Supporting Organizations: There are two basic types of Section 501(c)(3) organizations: “public charities” (which are publicly supported) and “private foundations” (which generally have a small number of donors, e.g., the Ford Foundation, or the Bill and Melinda Gates Foundation). The preferred status, and the status that most association-related foundations have, is to be a public charity, since private foundation status carries with it significant administrative and tax burdens, such as expenditure guidelines and excise taxes for insufficient expenditures. The fact that an affiliated 501(c)(3) organization is called a “foundation” does not mean it is a private foundation, but “foundation” is a common term used for most association foundations.

Different Types of Public Charities: There are several ways that a 501(c)(3) organization can obtain a determination from the IRS that it is a public charity. Organizations can meet the public support test under Code Section 509(a)(1) (at least one third government or other public support) or Section 509(a)(2) (at least one third government or public support, such as grants, gifts, admission fees, etc., and not more than one third investment income or unrelated business income subject to tax). Another route is under Section 509(a)(3), establishing the foundation as a “supporting organization.” Most association foundations are supporting organizations.

Of course, this being the Internal Revenue Code, there are wrinkles to this approach. There are three types of supporting organizations:

  • Type I is where at least a majority of the foundation’s Board is appointed by the “parent” association.
  • Type II is where there is at least a majority overlap of the parent and charitable organization boards.
  • Type III involves more of a loose affiliation between the two entities.

Type III is not as preferred, because some funders do not want to give grants to Type III supporting organizations. Type I is the safest category, and also ensures that the foundation would be a publicly supported organization rather than a private foundation, whether or not it meets the public support tests. Further, we do not believe that contributions from the typical association or the association’s directors to the foundation would jeopardize the Type I supporting organization status of the foundation.

As a result, we generally recommend that supporting organizations take the form of Type I.

How to Set Up Your Foundation

Outlined below are the basic steps required to establish a subsidiary foundation.

  • Articles of Incorporation. The first step is to prepare Articles of Incorporation to incorporate the foundation. The Articles will have to be drafted to meet applicable state law requirements for nonprofit corporations, as well as the IRS rules for Section 501(c)(3) organizations.
  • Bylaws. The foundation also must develop Bylaws to govern its operations. As indicated above, the Bylaws of many affiliated foundations provide that the 501(c)(6) association will appoint all or a majority of the directors of the foundation, or that some or all of the directors of the association will also be the directors of the foundation. The Bylaws of the foundation may also provide that the parent association must approve any amendments to the foundation’s Bylaws. This type of relationship between the foundation and the parent association is permissible and assists in maintaining control of the foundation over the long term.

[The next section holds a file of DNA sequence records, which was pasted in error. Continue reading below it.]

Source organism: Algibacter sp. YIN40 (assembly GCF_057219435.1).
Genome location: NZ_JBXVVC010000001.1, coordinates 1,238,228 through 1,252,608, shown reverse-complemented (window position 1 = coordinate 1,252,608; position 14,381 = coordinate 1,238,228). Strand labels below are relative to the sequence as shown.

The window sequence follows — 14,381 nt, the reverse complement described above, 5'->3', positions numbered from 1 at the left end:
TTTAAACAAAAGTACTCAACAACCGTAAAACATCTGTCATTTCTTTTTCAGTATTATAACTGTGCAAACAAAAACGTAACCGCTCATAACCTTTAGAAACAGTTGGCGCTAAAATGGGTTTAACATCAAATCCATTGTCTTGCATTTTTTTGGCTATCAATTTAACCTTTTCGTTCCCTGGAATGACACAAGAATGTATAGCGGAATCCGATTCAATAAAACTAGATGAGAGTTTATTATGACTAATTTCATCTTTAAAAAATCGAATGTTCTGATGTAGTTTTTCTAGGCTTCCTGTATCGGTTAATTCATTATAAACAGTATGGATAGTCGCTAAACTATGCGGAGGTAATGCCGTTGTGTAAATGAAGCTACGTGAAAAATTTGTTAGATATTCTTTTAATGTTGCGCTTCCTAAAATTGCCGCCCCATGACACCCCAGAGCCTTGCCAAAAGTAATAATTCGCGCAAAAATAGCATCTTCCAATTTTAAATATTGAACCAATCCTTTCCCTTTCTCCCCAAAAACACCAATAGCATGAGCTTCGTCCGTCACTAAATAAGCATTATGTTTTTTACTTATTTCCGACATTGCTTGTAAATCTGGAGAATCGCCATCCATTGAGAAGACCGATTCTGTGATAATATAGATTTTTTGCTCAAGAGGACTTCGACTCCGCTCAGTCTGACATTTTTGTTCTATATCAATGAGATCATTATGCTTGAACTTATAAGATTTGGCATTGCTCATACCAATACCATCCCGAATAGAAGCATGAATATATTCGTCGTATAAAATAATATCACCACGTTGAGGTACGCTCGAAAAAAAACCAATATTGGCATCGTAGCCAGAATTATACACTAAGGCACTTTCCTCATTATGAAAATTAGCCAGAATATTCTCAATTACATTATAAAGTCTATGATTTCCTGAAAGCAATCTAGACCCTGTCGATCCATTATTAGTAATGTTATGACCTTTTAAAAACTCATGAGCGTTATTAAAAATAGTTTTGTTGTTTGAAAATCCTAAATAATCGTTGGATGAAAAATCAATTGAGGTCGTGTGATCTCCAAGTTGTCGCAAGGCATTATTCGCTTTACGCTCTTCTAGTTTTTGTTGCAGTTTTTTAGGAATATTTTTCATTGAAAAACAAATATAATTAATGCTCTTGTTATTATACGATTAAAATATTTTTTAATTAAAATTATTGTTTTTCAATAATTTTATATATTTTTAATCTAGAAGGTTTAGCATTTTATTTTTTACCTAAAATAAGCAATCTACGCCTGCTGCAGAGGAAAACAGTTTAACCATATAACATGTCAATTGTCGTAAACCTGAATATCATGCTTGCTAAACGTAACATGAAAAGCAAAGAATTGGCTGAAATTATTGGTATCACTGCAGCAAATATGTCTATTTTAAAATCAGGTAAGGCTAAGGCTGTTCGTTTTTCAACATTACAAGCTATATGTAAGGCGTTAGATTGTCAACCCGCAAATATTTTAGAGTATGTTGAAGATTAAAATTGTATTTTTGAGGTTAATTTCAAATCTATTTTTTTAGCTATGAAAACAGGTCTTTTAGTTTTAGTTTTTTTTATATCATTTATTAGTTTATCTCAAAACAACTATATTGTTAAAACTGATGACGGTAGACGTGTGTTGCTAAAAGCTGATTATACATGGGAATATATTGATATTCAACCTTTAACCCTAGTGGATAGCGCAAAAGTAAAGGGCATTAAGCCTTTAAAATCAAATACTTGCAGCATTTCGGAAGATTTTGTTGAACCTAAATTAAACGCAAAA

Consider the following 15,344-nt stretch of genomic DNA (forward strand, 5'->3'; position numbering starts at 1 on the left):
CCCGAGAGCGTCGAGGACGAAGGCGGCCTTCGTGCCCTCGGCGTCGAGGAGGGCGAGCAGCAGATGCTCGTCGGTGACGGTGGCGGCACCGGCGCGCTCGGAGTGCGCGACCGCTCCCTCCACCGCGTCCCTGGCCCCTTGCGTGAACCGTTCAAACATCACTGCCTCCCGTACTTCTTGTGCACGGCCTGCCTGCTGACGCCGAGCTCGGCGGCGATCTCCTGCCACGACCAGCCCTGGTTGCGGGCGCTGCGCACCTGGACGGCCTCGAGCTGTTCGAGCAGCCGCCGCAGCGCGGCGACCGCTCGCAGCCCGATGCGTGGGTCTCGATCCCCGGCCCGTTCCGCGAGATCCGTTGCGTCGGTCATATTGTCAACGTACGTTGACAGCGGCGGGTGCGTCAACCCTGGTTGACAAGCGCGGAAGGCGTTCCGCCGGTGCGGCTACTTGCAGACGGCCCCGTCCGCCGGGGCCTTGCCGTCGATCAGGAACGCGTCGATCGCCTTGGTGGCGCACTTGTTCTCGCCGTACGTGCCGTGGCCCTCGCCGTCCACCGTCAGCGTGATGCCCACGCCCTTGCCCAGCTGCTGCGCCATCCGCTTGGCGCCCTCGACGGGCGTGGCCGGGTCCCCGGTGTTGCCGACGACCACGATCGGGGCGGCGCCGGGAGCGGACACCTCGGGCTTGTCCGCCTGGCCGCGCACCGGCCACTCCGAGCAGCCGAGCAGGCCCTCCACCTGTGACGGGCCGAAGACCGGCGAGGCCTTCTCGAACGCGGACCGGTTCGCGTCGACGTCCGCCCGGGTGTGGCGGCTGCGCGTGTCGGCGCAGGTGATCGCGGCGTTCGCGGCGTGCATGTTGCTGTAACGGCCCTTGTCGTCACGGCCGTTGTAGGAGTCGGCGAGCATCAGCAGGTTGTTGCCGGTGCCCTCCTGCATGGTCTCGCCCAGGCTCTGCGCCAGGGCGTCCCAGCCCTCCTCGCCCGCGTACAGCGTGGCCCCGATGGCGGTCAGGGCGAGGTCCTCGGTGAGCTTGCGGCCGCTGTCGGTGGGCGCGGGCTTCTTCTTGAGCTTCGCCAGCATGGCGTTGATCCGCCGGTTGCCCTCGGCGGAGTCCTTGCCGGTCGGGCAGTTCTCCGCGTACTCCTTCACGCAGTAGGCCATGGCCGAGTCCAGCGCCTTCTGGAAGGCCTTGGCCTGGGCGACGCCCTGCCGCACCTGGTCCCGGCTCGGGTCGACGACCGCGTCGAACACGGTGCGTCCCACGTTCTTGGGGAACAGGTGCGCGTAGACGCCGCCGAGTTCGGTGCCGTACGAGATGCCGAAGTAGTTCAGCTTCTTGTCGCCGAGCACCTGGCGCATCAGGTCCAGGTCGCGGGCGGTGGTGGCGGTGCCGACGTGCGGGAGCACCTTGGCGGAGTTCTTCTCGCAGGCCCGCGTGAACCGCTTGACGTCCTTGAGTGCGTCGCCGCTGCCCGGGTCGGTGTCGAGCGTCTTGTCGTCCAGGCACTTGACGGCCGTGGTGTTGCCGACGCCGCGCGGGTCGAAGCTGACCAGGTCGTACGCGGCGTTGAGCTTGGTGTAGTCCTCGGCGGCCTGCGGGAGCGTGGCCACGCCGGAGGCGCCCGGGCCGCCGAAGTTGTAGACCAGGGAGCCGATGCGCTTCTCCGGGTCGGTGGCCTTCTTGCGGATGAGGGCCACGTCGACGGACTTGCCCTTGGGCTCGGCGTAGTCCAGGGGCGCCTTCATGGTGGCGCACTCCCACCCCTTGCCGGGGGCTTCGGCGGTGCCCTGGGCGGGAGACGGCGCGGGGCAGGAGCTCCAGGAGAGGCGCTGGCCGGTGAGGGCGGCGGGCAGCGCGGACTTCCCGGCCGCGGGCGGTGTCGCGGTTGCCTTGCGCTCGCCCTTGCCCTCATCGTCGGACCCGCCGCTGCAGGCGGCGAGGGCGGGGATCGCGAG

• Organizational Resolutions. Newly incorporated corporations are required by law to hold an organizational meeting, where initial corporate resolutions are approved. It is through these resolutions that the foundation typically adopts Bylaws, elects the first full Board of Directors and officers, and authorizes bank accounts to be set up, the tax exemption application to be filed, and the like.
  • Form SS-4. An Employer ID Number (also called a Taxpayer ID Number) will be obtained from the IRS by filing Form SS-4. This serves as the foundation’s ID number for all communications with the IRS. The Form is fairly simple and filed after the foundation is incorporated. The EIN can nowadays be obtained in an on-line filing to the IRS.
  • Cost Sharing Agreement. We also recommend a pro forma Cost Sharing Agreement between the parent association and the foundation to properly allocate expenses and avoid unrelated business income tax to the parent association for revenues that might otherwise be characterized as “management fees.” This agreement formalizes the arrangement for tax and management purposes, and also confirms the separateness of the corporations to help protect the association from liability for the foundation’s actions. (These might arise, for instance, from a contract dispute or a tort claim at the foundation level.) We often include provisions regarding licensing of intellectual property by the parent association to the foundation in this Agreement.
  • Tax Exemption Applications. Once we have finalized these documents, a tax exemption application must be drafted and filed with the IRS via Form 1023. The application form requires information about the foundation, including a full description of the substantive proposed activities of the foundation and proposed budgets for the next two years. Copies of the Articles of Incorporation, Bylaws, Cost Sharing Agreement, and other relevant documents of the foundation, including a conflict of interest policy, will have to be included with the application filed with the IRS. Assuming the application is filed on a timely basis (within 27 months of the date of incorporation) and is approved, the foundation‘s tax exempt status will be retroactive to the date of incorporation and all contributions received by the foundation after that date will be tax deductible to the donors.

The IRS generally responds with a determination letter within about three or four months of filing (depending on the IRS’s caseload), and also may ask additional questions or request more information. Therefore, the entire process usually takes six to eight months.

Once the IRS has granted tax-exempt status under federal law, an exemption under state income tax law should then be obtained. In some states, such as Virginia, income tax exemption is automatically granted. In other jurisdictions, however, such as Maryland and the District of Columbia, one must apply for state income tax exemption.

In sum, it is very common for membership organizations to set up Section 501(c)(3) charitable foundations, and we have done this many times for our client associations.